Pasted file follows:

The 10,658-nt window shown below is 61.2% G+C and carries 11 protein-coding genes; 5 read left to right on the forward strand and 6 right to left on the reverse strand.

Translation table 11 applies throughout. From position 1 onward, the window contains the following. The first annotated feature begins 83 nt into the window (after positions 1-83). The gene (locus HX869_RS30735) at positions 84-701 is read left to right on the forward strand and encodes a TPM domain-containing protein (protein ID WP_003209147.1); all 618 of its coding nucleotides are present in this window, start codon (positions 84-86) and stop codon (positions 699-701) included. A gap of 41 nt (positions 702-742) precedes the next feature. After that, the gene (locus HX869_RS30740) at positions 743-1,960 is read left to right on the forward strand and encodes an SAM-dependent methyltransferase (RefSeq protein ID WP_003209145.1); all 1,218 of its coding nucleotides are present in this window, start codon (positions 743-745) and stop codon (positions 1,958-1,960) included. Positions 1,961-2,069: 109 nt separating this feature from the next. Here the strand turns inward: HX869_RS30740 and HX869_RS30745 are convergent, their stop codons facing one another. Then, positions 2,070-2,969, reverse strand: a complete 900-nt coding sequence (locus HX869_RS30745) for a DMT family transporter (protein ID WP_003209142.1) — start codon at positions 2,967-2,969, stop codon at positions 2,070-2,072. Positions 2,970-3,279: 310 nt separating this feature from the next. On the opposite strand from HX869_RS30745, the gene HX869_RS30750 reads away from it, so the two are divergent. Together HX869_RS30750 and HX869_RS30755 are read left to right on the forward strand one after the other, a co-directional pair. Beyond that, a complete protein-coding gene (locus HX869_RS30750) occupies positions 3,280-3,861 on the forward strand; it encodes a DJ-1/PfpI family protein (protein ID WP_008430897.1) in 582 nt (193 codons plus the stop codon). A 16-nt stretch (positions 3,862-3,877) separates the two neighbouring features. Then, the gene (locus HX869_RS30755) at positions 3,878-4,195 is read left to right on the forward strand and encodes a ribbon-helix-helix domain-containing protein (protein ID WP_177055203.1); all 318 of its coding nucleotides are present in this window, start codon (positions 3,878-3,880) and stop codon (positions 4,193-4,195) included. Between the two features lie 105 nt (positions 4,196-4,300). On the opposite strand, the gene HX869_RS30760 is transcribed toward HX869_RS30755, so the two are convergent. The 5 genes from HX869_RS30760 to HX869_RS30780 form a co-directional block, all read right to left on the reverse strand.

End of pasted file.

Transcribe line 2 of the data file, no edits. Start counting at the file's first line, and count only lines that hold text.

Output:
Translation table 11 applies throughout. From position 1 onward, the window contains the following. The first annotated feature begins 83 nt into the window (after positions 1-83). The gene (locus HX869_RS30735) at positions 84-701 is read left to right on the forward strand and encodes a TPM domain-containing protein (protein ID WP_003209147.1); all 618 of its coding nucleotides are present in this window, start codon (positions 84-86) and stop codon (positions 699-701) included. A gap of 41 nt (positions 702-742) precedes the next feature. After that, the gene (locus HX869_RS30740) at positions 743-1,960 is read left to right on the forward strand and encodes an SAM-dependent methyltransferase (RefSeq protein ID WP_003209145.1); all 1,218 of its coding nucleotides are present in this window, start codon (positions 743-745) and stop codon (positions 1,958-1,960) included. Positions 1,961-2,069: 109 nt separating this feature from the next. Here the strand turns inward: HX869_RS30740 and HX869_RS30745 are convergent, their stop codons facing one another. Then, positions 2,070-2,969, reverse strand: a complete 900-nt coding sequence (locus HX869_RS30745) for a DMT family transporter (protein ID WP_003209142.1) — start codon at positions 2,967-2,969, stop codon at positions 2,070-2,072. Positions 2,970-3,279: 310 nt separating this feature from the next. On the opposite strand from HX869_RS30745, the gene HX869_RS30750 reads away from it, so the two are divergent. Together HX869_RS30750 and HX869_RS30755 are read left to right on the forward strand one after the other, a co-directional pair. Beyond that, a complete protein-coding gene (locus HX869_RS30750) occupies positions 3,280-3,861 on the forward strand; it encodes a DJ-1/PfpI family protein (protein ID WP_008430897.1) in 582 nt (193 codons plus the stop codon). A 16-nt stretch (positions 3,862-3,877) separates the two neighbouring features. Then, the gene (locus HX869_RS30755) at positions 3,878-4,195 is read left to right on the forward strand and encodes a ribbon-helix-helix domain-containing protein (protein ID WP_177055203.1); all 318 of its coding nucleotides are present in this window, start codon (positions 3,878-3,880) and stop codon (positions 4,193-4,195) included. Between the two features lie 105 nt (positions 4,196-4,300). On the opposite strand, the gene HX869_RS30760 is transcribed toward HX869_RS30755, so the two are convergent. The 5 genes from HX869_RS30760 to HX869_RS30780 form a co-directional block, all read right to left on the reverse strand.